I am trying to solve the following equation.(adsbygoogle = window.adsbygoogle || []).push({});

[tex] m\frac{du}{dt}=-\gamma u -\frac{dV}{dx} + A(t) [/tex]

Where u is the momentum, x is position, V is the external potential dependent on position, and A is the random stochastic force dependent on time. There is no initial condition in this problem, but probably limiting conditions to get the constants of integration.

I am basically after the following quantities.

[tex] <\bigtriangleup u> and <\bigtriangleup u^2> [/tex]

Where the brackets denote the ensemble average.

I tried solving the equation for u(x,t), by fourier transforming both sides into frequency domain, but didn't know how to get it back to the time domain since the potential functions are not defined. Separation of variables would not work due to the potentials as well.

So my question is, can I get an analytical solution for the momentum in terms of the potentials? If not, will the following work?

Attempt sort of... for [tex] <\bigtriangleup u> [/tex]

the equation at the top can be written as

[tex] \lim_{\bigtriangleup t\to 0 } m\frac{\bigtriangleup u}{\bigtriangleup t} = -\gamma u(t +\bigtriangleup t) -\frac{\partial V}{\partial x} + A(t + \bigtriangleup t)[/tex]

expanding the right side around t and multiplying both sides by delta t we get

[tex] \lim_{\bigtriangleup t\to 0 } m\bigtriangleup u = -\gamma u(t)\bigtriangleup t -\frac{\partial V}{\partial x}\bigtriangleup t + A(t)\bigtriangleup t + O (\bigtriangleup t^2)[/tex]

I can then take the average of this, where the average of A(t) is assumed to be zero.

For the second moment, I can't just take the expression for delta t and square it can I? Thanks.

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1. The problem statement, all variables and given/known data

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1. The problem statement, all variables and given/known data

2. Relevant equations

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1. The problem statement, all variables and given/known data

2. Relevant equations

3. The attempt at a solution

1. The problem statement, all variables and given/known data

2. Relevant equations

3. The attempt at a solution

1. The problem statement, all variables and given/known data

2. Relevant equations

3. The attempt at a solution

1. The problem statement, all variables and given/known data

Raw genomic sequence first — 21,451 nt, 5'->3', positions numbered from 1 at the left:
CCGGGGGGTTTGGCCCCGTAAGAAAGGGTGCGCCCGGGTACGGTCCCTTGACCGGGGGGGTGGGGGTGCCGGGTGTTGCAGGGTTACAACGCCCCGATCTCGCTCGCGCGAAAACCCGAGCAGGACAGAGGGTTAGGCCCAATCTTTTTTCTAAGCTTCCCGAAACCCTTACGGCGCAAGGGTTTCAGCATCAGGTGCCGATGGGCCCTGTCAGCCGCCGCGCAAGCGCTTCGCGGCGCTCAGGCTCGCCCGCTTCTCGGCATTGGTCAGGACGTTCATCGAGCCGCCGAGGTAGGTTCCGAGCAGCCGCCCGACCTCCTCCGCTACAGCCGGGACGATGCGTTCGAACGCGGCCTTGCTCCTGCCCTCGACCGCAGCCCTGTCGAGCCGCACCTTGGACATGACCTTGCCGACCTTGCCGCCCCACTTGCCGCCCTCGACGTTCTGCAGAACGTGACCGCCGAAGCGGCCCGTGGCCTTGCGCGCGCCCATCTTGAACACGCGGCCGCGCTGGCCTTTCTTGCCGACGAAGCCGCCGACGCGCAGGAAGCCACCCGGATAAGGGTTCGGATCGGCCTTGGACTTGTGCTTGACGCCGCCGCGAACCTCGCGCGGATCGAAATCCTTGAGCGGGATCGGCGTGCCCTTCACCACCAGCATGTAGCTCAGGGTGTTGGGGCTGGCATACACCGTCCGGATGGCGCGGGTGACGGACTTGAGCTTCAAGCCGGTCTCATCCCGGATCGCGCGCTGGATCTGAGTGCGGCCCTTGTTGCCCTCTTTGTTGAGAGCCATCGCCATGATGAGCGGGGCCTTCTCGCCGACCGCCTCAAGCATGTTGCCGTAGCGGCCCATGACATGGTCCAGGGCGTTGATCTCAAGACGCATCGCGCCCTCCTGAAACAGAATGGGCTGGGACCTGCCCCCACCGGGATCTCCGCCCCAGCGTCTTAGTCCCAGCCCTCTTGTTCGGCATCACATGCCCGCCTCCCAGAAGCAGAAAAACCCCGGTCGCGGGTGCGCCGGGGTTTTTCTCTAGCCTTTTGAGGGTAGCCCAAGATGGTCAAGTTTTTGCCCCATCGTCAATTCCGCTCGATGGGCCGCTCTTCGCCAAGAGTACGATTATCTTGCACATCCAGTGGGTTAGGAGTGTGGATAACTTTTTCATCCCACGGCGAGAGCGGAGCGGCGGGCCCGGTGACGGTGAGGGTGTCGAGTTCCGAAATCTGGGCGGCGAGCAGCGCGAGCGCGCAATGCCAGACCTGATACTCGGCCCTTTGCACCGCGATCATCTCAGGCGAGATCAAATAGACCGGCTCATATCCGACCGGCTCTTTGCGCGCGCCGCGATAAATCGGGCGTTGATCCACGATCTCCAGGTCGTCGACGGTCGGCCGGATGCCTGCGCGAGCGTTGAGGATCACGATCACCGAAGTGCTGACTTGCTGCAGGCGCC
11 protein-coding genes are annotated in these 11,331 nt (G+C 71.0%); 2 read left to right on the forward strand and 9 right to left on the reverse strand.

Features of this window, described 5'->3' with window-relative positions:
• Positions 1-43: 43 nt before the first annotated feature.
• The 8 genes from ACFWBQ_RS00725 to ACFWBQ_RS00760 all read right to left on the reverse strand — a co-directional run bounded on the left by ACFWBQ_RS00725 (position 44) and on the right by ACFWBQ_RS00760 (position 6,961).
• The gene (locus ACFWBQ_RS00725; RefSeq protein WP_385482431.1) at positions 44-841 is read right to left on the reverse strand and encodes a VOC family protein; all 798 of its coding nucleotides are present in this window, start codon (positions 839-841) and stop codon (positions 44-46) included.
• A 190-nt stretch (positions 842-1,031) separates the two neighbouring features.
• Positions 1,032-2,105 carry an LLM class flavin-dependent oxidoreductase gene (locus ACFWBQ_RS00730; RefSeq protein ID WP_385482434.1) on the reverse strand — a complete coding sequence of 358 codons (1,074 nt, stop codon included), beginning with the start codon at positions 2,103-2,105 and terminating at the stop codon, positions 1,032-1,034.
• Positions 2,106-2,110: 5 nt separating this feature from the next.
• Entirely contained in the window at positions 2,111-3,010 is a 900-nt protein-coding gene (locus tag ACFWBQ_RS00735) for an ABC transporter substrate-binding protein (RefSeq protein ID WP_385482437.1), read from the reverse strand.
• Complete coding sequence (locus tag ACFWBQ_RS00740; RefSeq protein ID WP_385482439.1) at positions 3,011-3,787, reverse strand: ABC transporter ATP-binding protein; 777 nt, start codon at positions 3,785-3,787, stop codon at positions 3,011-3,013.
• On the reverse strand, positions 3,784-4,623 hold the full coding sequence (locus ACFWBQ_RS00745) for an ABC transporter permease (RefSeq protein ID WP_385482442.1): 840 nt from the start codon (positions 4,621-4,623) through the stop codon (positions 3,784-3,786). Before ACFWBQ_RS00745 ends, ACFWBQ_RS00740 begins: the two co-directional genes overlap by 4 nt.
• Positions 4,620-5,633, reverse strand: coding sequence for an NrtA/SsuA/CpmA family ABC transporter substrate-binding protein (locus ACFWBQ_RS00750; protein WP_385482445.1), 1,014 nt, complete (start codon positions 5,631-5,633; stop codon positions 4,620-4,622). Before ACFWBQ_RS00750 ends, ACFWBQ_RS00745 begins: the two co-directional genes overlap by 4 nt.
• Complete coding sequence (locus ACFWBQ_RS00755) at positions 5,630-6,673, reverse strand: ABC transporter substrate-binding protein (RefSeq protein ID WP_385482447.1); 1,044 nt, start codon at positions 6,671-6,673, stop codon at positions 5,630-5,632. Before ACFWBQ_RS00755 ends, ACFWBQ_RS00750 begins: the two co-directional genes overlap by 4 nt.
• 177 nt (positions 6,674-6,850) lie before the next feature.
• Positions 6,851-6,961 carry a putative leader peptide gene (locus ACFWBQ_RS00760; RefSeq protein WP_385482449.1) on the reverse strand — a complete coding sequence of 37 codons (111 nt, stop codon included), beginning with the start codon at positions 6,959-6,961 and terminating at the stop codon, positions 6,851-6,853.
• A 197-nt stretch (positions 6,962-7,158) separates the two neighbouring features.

2. Relevant equations

3. The attempt at a solution

1. The problem statement, all variables and given/known data

2. Relevant equations

3. The attempt at a solution

1. The problem statement, all variables and given/known data

2. Relevant equations

3. The attempt at a solution

1. The problem statement, all variables and given/known data

2. Relevant equations

3. The attempt at a solution

1. The problem statement, all variables and given/known data

2. Relevant equations

3. The attempt at a solution

1. The problem statement, all variables and given/known data

2. Relevant equations

3. The attempt at a solution

1. The problem statement, all variables and given/known data

2. Relevant equations

3. The attempt at a solution

1. The problem statement, all variables and given/known data

2. Relevant equations

3. The attempt at a solution

1. The problem statement, all variables and given/known data

2. Relevant equations

3. The attempt at a solution

1. The problem statement, all variables and given/known data

2. Relevant equations

3. The attempt at a solution

1. The problem statement, all variables and given/known data

2. Relevant equations

3. The attempt at a solution

1. The problem statement, all variables and given/known data

2. Relevant equations

3. The attempt at a solution

1. The problem statement, all variables and given/known data

2. Relevant equations

3. The attempt at a solution

1. The problem statement, all variables and given/known data

2. Relevant equations

3. The attempt at a solution

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# Homework Help: Langevin equation in external potential

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